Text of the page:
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Nose Bleeds at Altitude?

 Poster: A snowHead
Poster: A snowHead
Is it just me ?
Nasty subject to talk about but ...
Blocked sinus's or sinii if that's the name for them with bloody bogies.

I seem to get this problem only on ski holidays.

Is it the altitude?
Or is it the very dry environment as the moisture is frozen out of the air?
Or is it just the excitement.
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 Obviously A snowHead isn't a real person
Obviously A snowHead isn't a real person
My daughter gets terrible nose bleeds on ski trips.
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 Well, the person's real but it's just a made up name, see?
Well, the person's real but it's just a made up name, see?
DrLawn, it is common.
Try Googling Nose Bleeds Altitude for lots of fun reading.
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Yes, I get this............

However I think 90% was down to taking Ibuprofen.

BUT I also get them on VERY hot days (but only a small amount) so it MIGHT be something down to high pressure as well
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I get slow nose bleeds during the night on ski trips if the mornings evidence is anything to go by! And did get them worse whilst taking Ibuprofen for a cracked rib in St. Anton, but never made the connection?
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I went to Sante Fe once in January; it is a desert and very cold and dry with temperatures of -20 and RH pretty close to zero. You could easily tell who was not a native by the little dribble of blood from their nose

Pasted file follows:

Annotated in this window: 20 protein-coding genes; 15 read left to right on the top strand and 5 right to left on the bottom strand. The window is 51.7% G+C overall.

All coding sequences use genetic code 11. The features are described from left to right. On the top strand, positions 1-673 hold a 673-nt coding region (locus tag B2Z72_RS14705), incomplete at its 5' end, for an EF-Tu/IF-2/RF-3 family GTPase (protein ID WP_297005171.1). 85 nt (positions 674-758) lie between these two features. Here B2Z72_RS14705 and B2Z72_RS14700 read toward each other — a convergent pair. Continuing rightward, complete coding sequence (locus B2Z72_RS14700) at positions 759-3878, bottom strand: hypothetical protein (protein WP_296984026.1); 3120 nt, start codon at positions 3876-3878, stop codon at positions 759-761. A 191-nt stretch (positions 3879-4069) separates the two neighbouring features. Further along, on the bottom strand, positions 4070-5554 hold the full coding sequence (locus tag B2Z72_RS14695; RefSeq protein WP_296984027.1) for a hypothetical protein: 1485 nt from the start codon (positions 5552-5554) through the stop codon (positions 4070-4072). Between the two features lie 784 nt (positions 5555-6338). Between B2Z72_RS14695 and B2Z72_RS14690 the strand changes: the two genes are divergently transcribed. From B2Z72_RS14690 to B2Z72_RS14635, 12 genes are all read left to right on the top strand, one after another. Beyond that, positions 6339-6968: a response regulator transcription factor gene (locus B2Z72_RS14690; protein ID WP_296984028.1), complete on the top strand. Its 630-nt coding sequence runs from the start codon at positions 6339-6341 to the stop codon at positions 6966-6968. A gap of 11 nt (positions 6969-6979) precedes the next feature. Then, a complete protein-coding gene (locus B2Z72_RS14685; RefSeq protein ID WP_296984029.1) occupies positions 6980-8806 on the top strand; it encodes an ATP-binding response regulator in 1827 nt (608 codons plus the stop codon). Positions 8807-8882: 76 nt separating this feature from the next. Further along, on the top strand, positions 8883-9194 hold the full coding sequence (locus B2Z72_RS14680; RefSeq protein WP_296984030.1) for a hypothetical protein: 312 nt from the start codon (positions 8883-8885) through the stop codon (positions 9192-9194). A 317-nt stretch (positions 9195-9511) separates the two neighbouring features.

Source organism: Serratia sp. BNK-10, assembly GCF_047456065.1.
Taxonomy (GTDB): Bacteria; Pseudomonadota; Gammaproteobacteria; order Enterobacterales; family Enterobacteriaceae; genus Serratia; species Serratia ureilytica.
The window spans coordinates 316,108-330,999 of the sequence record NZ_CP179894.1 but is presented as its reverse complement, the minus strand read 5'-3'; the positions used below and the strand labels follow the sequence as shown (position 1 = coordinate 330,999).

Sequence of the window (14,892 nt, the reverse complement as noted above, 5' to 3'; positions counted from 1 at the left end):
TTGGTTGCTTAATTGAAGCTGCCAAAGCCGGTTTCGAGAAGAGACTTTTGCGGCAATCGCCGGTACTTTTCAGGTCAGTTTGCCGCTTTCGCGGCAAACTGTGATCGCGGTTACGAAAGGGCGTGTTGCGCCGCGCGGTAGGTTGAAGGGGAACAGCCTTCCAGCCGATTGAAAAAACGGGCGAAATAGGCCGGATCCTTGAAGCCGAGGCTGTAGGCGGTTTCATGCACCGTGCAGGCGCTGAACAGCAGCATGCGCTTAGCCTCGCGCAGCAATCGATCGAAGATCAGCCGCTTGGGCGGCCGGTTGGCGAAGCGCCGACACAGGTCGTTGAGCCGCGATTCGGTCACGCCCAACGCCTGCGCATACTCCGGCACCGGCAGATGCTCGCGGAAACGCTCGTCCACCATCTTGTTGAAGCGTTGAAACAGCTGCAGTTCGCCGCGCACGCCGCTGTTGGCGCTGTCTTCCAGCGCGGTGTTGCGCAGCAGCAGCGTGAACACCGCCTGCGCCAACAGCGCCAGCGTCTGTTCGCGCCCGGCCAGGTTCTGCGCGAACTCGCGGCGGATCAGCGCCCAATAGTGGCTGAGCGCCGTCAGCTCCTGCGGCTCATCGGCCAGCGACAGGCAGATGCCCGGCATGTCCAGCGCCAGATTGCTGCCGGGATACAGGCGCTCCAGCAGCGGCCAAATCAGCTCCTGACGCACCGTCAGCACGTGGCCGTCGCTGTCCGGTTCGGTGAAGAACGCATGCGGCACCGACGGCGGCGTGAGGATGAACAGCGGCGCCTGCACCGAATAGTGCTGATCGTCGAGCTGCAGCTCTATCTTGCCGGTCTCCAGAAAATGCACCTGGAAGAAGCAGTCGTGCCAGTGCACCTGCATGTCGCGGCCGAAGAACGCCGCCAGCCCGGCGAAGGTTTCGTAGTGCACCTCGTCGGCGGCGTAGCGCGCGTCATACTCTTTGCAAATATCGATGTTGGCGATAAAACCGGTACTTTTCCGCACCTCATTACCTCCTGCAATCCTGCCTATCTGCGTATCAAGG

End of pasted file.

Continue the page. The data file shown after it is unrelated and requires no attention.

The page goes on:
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I get them. They don't bother me any more - much worse things that could happen. Perfect snottie conditions are very cold and dry e.g. Colorado (skiing) or very hot and dry e.g. Colorado (Mesa Verde) and of course altitude. I get them too in the Alps but not as much. I suspect this because it is a little more humid - however, dusty mountain refuges or overheated dried out chalets can, and indeed sometimes do, counteract this.
Once snottie conditions were so perfect in Colorado I produced a perfect nosecast and brought it home to Bilghty for my partner (saved buying a present Twisted Evil )
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After all it is free Go on u know u want to!
I use Naseptin if I start getting them. It's prescription only in the UK but it works sonders.
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I have had nosebleeds on ski holidays for more than 40 years. Still alive and still skiing...
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I have had minor nosebleeds on almost every skiing holiday for 40 years now.

Possibly a little worse now as I am on a regime of blood thinners.

IMHO nothing to worry about as long as they are minor.
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It is a big problem. We have to throw away 4 to 5 pillows each season from our apartment. Thank goodness for IKEA
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And love to help out and answer questions and of course, read each other's snow reports.
Seems widespread.
Gives a whole new perspective to red runs... Madeye-Smiley
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DrLawn wrote:
Is it just me ?


Not just you....seems like a lot of people suffer. I worked with a brickie once who had the view that you should keep laying more courses until the wall was finished or you get a nose bleed.